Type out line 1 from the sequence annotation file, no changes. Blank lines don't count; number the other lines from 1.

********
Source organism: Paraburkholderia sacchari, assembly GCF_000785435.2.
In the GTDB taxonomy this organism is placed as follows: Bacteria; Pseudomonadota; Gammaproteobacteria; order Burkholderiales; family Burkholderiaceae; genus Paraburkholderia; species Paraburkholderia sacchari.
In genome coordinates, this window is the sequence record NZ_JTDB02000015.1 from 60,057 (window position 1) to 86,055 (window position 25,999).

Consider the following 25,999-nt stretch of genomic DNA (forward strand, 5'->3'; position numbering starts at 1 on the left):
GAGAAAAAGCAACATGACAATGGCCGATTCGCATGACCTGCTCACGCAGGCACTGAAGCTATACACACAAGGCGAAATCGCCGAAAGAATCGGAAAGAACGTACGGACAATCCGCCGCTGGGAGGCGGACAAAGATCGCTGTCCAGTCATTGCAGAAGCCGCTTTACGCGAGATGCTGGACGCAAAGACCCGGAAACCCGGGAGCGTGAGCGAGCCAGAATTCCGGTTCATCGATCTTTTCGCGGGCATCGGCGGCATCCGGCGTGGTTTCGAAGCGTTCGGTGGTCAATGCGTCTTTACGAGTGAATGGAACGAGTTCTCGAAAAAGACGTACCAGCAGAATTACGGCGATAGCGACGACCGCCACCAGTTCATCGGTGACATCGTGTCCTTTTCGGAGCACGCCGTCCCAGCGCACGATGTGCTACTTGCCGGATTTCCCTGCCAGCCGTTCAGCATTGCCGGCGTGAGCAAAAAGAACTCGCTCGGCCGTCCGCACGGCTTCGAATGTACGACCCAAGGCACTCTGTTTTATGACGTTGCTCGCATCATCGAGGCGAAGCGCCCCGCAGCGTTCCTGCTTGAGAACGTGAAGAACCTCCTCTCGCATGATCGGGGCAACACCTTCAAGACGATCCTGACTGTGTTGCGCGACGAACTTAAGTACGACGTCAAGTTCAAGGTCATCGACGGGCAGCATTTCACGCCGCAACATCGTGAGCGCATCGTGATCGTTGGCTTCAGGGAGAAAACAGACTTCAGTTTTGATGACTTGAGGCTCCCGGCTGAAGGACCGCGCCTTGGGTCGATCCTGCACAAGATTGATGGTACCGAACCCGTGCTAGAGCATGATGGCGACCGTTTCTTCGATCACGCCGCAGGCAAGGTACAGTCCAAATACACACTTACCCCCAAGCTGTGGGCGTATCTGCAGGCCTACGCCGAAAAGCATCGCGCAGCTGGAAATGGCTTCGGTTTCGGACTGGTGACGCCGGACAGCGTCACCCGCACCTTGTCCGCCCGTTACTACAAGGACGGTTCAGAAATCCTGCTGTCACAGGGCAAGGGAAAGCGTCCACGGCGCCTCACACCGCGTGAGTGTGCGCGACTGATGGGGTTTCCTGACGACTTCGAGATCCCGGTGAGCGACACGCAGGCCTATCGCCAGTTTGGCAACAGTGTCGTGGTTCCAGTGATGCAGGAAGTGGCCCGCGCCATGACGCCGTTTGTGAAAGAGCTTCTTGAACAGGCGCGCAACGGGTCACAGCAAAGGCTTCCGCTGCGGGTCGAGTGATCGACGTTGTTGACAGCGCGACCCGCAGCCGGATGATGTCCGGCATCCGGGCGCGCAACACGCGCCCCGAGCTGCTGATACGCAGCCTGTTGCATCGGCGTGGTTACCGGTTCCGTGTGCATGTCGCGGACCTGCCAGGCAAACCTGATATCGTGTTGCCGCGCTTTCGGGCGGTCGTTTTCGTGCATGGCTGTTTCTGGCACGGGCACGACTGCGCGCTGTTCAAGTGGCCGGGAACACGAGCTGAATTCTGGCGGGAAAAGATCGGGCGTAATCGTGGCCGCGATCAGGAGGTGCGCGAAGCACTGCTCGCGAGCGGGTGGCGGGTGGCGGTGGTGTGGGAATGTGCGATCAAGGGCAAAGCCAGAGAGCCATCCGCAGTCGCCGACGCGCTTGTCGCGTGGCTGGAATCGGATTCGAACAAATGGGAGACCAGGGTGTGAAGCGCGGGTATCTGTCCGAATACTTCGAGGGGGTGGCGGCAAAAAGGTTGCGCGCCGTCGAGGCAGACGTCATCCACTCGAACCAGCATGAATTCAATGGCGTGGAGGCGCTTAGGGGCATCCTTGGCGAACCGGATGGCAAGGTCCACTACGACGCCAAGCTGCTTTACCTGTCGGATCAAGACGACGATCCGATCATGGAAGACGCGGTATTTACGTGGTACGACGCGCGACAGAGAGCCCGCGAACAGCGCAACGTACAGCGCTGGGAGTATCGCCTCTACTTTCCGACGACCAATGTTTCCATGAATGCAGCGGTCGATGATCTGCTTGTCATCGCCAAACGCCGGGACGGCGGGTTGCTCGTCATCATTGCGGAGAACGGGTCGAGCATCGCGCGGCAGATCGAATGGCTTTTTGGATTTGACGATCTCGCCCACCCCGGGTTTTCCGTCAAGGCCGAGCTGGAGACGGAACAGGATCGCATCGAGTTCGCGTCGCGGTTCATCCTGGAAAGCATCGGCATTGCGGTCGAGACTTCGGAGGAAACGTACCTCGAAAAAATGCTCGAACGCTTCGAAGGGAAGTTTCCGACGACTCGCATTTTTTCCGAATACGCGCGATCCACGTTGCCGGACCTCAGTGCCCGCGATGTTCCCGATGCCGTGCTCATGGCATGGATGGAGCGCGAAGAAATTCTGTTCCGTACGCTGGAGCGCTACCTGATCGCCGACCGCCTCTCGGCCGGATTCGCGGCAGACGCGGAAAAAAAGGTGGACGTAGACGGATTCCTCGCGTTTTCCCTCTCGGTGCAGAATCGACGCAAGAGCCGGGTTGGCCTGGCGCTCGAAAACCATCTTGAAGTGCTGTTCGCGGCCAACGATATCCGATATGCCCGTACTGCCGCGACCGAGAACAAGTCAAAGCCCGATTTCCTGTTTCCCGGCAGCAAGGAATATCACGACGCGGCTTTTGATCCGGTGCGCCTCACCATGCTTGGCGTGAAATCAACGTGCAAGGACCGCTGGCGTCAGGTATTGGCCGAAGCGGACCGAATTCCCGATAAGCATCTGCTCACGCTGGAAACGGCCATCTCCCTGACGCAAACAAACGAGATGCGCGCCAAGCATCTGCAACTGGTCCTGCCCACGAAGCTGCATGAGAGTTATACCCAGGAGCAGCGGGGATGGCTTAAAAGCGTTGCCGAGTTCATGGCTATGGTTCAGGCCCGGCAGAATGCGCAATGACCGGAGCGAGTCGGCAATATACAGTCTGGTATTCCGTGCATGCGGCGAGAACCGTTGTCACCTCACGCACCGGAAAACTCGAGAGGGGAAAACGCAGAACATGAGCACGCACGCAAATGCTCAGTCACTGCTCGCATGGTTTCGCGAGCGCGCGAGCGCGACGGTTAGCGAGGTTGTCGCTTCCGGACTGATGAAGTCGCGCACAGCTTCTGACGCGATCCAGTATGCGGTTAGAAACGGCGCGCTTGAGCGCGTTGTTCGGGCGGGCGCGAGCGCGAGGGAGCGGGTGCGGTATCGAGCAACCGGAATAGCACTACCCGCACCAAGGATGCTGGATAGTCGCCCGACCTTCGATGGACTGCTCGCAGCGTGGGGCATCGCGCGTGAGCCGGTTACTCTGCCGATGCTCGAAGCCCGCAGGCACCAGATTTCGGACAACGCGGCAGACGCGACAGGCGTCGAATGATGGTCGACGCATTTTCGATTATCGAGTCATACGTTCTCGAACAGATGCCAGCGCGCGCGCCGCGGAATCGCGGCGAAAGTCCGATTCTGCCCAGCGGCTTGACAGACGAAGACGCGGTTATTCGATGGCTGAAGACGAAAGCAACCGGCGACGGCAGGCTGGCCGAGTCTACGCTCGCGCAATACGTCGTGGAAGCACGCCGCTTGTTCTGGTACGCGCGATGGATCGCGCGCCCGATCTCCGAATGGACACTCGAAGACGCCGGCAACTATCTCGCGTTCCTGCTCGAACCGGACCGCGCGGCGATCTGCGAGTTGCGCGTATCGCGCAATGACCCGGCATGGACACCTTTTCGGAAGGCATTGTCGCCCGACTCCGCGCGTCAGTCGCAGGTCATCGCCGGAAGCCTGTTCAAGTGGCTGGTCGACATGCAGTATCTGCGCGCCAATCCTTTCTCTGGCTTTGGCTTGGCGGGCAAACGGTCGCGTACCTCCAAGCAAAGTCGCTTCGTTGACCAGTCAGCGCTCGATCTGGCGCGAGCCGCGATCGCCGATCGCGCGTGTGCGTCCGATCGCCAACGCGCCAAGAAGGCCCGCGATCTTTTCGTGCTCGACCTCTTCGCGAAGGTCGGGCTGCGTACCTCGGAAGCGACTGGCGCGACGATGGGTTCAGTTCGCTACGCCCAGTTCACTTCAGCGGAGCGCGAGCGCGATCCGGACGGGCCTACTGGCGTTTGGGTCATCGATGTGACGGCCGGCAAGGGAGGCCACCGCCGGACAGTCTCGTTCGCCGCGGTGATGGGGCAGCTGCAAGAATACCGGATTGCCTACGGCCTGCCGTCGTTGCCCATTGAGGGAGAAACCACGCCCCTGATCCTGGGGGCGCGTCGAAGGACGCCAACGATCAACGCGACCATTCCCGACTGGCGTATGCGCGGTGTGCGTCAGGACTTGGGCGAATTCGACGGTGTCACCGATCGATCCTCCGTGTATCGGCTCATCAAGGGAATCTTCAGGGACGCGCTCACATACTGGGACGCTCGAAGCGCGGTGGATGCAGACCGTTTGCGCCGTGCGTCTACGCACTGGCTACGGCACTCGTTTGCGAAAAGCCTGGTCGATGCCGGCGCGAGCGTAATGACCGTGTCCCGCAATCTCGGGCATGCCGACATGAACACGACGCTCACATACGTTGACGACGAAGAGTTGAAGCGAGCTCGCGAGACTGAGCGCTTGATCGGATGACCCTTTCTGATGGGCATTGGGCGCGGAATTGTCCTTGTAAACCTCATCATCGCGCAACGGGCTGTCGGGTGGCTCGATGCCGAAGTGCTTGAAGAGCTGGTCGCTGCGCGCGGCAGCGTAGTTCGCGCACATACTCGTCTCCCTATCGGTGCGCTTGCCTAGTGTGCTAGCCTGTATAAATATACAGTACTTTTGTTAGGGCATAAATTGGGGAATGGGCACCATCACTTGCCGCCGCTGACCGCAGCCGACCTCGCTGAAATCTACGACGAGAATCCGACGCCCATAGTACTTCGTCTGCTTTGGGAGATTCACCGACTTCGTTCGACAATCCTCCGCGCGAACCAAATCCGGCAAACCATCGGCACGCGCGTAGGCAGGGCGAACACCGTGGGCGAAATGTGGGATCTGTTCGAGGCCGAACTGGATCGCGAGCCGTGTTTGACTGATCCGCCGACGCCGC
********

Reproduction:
Source organism: Paraburkholderia sacchari, assembly GCF_000785435.2.